Will the global centre for teak production shift to Latin America?


Taking a look at teak production today and forecasting demand in the future, Latin America has the potential to surpass Asia in teak production. Given a number of contributing factors the author argues that Latin America has what it takes to continue to grow and prosper from it's commercial teak production.

Could it be that Latin America will eventually surpass Asia as the world teak producer? Can tropical American countries rival or even surpass Burma, India and Indonesia as sources of this lucrative species, in the way the British Far East colonies took over from Brazil as the producer of rubber? This happened after Henry Wickham smuggled 70,000 rubber tree seeds from the Amazon to Kew Botanic Gardens in the UK, after which they were sent to Asia in the final decades of the 19th century.


Combined heat and biochar: A revolution for greenhouse bioenergy


Looking at the benefits of biochar and its potential as a greenhouse bioenergy resource, with implications for seedling propagation for the silviculture industry.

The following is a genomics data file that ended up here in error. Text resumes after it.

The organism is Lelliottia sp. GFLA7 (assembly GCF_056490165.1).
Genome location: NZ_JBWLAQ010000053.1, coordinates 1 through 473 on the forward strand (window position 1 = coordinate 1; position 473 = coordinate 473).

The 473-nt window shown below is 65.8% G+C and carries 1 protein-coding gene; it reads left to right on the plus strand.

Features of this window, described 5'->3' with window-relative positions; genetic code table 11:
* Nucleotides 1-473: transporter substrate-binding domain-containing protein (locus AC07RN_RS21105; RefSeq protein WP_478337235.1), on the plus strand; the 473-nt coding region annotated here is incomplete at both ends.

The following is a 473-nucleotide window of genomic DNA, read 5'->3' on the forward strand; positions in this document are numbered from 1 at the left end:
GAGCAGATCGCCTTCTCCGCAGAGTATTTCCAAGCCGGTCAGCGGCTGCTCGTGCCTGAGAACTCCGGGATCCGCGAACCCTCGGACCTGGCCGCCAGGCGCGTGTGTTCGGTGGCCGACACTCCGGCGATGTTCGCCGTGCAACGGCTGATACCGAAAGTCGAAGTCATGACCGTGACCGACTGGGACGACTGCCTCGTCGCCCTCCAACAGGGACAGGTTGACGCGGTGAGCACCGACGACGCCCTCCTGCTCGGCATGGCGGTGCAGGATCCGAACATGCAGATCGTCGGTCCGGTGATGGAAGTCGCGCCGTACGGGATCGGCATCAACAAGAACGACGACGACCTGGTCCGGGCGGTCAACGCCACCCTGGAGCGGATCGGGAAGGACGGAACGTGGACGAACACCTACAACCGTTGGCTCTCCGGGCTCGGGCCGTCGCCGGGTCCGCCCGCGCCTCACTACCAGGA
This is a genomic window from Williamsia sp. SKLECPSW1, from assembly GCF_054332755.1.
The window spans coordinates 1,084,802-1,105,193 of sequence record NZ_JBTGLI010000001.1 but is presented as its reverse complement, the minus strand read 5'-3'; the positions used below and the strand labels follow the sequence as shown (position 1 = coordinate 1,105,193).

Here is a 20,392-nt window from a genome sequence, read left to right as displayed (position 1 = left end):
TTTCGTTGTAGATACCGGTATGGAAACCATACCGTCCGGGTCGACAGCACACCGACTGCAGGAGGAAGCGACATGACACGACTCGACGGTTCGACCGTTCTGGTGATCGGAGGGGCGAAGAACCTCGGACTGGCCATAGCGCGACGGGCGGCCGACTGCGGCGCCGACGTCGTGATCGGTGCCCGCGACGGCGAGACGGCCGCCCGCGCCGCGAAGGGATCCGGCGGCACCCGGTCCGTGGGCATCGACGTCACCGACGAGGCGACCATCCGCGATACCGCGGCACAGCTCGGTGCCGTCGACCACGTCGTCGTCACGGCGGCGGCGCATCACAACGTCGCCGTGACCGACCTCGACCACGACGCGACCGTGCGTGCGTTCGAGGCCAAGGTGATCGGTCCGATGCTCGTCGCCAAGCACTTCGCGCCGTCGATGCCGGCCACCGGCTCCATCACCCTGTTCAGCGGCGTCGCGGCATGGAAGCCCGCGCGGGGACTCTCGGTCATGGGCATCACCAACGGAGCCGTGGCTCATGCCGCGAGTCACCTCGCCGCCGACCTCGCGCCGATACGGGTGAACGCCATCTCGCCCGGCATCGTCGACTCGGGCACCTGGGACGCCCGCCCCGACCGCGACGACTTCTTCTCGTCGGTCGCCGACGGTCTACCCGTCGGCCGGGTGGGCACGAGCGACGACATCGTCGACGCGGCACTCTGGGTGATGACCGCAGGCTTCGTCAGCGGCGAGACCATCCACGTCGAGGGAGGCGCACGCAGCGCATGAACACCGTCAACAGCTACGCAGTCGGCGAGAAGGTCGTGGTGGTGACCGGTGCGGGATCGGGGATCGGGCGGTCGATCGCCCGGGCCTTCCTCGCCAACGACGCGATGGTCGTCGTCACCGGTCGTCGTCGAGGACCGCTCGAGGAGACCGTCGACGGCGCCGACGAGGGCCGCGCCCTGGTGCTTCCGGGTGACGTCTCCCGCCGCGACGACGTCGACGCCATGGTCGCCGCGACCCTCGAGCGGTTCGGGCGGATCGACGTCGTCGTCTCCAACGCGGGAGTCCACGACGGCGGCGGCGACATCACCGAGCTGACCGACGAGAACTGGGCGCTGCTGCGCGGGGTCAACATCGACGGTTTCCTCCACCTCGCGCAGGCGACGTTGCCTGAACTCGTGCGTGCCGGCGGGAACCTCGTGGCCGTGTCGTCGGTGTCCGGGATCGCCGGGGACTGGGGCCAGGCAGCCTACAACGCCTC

In the October 2011 issue of Silviculture Magazine, John Kitchen makes a sensible argument for turning to woody energy crops as a source of clean energy. Many people from around the world share the excitement for biomass' potential to supplement our energy needs. For greenhouse growers and seedling producers, energy costs and productivity are top of mind.

Want to plant more trees this season? Then work harder.


Research on exertion and productivity in planters. Does production increase with experience? Are faster planters exerting themselves more? Are experienced planters more efficient (less exertion for a given production speed)? Exploring the research of exercise physiologist Alastair Hodges.

The physical nature of reforestation work is painfully obvious to anyone who has spent at least one day working as a tree planter. Tree planters like to consider that the work is the most difficult job in Canada, and that the job is as physically demanding as running a marathon every day. But, perhaps due to the isolated workplace, there has been a relative paucity of data on the physiological, metabolic, or psychological demands of the work.

A Global Civilian Conservation Corps


Remembering the Civilian Conservation Corps of nearly 80 years ago can we evolve the process of creating job and productivity stimulus through conservation and ecological restoration to meet today's challenges? Undeniably, environmental issues today involve the global commons and affect the world's communities at large, a new CCC would be global in scope and would have the capacity to bring environmental and socio-economic prosperity to the world.